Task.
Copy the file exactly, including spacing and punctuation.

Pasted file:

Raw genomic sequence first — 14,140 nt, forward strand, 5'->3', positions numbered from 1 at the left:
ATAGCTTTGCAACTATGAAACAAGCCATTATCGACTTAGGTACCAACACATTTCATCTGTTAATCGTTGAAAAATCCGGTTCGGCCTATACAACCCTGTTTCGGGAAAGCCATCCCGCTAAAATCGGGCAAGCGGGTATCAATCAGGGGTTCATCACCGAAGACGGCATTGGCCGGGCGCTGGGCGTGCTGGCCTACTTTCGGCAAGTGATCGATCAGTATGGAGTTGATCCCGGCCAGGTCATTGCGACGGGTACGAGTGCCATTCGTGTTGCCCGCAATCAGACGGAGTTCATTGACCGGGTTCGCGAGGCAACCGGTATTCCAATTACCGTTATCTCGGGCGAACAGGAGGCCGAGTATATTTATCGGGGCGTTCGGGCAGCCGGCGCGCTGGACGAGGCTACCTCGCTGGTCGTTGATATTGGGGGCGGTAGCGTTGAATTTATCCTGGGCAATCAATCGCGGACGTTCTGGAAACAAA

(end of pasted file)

Raw genomic sequence first — 14,140 nt, forward strand, 5'->3', positions numbered from 1 at the left:
ATAGCTTTGCAACTATGAAACAAGCCATTATCGACTTAGGTACCAACACATTTCATCTGTTAATCGTTGAAAAATCCGGTTCGGCCTATACAACCCTGTTTCGGGAAAGCCATCCCGCTAAAATCGGGCAAGCGGGTATCAATCAGGGGTTCATCACCGAAGACGGCATTGGCCGGGCGCTGGGCGTGCTGGCCTACTTTCGGCAAGTGATCGATCAGTATGGAGTTGATCCCGGCCAGGTCATTGCGACGGGTACGAGTGCCATTCGTGTTGCCCGCAATCAGACGGAGTTCATTGACCGGGTTCGCGAGGCAACCGGTATTCCAATTACCGTTATCTCGGGCGAACAGGAGGCCGAGTATATTTATCGGGGCGTTCGGGCAGCCGGCGCGCTGGACGAGGCTACCTCGCTGGTCGTTGATATTGGGGGCGGTAGCGTTGAATTTATCCTGGGCAATCAATCGCGGACGTTCTGGAAACAAA